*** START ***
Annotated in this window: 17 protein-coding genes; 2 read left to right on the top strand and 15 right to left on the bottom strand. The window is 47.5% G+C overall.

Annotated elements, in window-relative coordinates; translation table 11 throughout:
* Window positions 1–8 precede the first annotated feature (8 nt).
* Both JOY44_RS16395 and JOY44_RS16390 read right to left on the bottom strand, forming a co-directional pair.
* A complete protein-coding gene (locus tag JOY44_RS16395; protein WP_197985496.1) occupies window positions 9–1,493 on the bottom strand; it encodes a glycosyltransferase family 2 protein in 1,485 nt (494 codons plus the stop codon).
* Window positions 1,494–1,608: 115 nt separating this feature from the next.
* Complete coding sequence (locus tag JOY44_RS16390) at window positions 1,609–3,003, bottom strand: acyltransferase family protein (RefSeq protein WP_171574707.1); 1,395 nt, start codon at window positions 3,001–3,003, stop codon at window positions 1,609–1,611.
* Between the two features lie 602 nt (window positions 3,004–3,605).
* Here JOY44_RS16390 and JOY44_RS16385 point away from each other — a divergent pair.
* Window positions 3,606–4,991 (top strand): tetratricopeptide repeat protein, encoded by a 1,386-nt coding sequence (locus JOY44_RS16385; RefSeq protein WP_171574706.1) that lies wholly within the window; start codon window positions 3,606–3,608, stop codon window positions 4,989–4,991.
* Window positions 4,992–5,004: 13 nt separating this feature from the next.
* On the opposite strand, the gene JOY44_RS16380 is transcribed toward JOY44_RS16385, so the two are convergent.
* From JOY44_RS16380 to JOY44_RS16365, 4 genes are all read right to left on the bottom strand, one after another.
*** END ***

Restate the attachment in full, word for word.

Annotated in this window: 17 protein-coding genes; 2 read left to right on the top strand and 15 right to left on the bottom strand. The window is 47.5% G+C overall.

Annotated elements, in window-relative coordinates; translation table 11 throughout:
* Window positions 1–8 precede the first annotated feature (8 nt).
* Both JOY44_RS16395 and JOY44_RS16390 read right to left on the bottom strand, forming a co-directional pair.
* A complete protein-coding gene (locus tag JOY44_RS16395; protein WP_197985496.1) occupies window positions 9–1,493 on the bottom strand; it encodes a glycosyltransferase family 2 protein in 1,485 nt (494 codons plus the stop codon).
* Window positions 1,494–1,608: 115 nt separating this feature from the next.
* Complete coding sequence (locus tag JOY44_RS16390) at window positions 1,609–3,003, bottom strand: acyltransferase family protein (RefSeq protein WP_171574707.1); 1,395 nt, start codon at window positions 3,001–3,003, stop codon at window positions 1,609–1,611.
* Between the two features lie 602 nt (window positions 3,004–3,605).
* Here JOY44_RS16390 and JOY44_RS16385 point away from each other — a divergent pair.
* Window positions 3,606–4,991 (top strand): tetratricopeptide repeat protein, encoded by a 1,386-nt coding sequence (locus JOY44_RS16385; RefSeq protein WP_171574706.1) that lies wholly within the window; start codon window positions 3,606–3,608, stop codon window positions 4,989–4,991.
* Window positions 4,992–5,004: 13 nt separating this feature from the next.
* On the opposite strand, the gene JOY44_RS16380 is transcribed toward JOY44_RS16385, so the two are convergent.
* From JOY44_RS16380 to JOY44_RS16365, 4 genes are all read right to left on the bottom strand, one after another.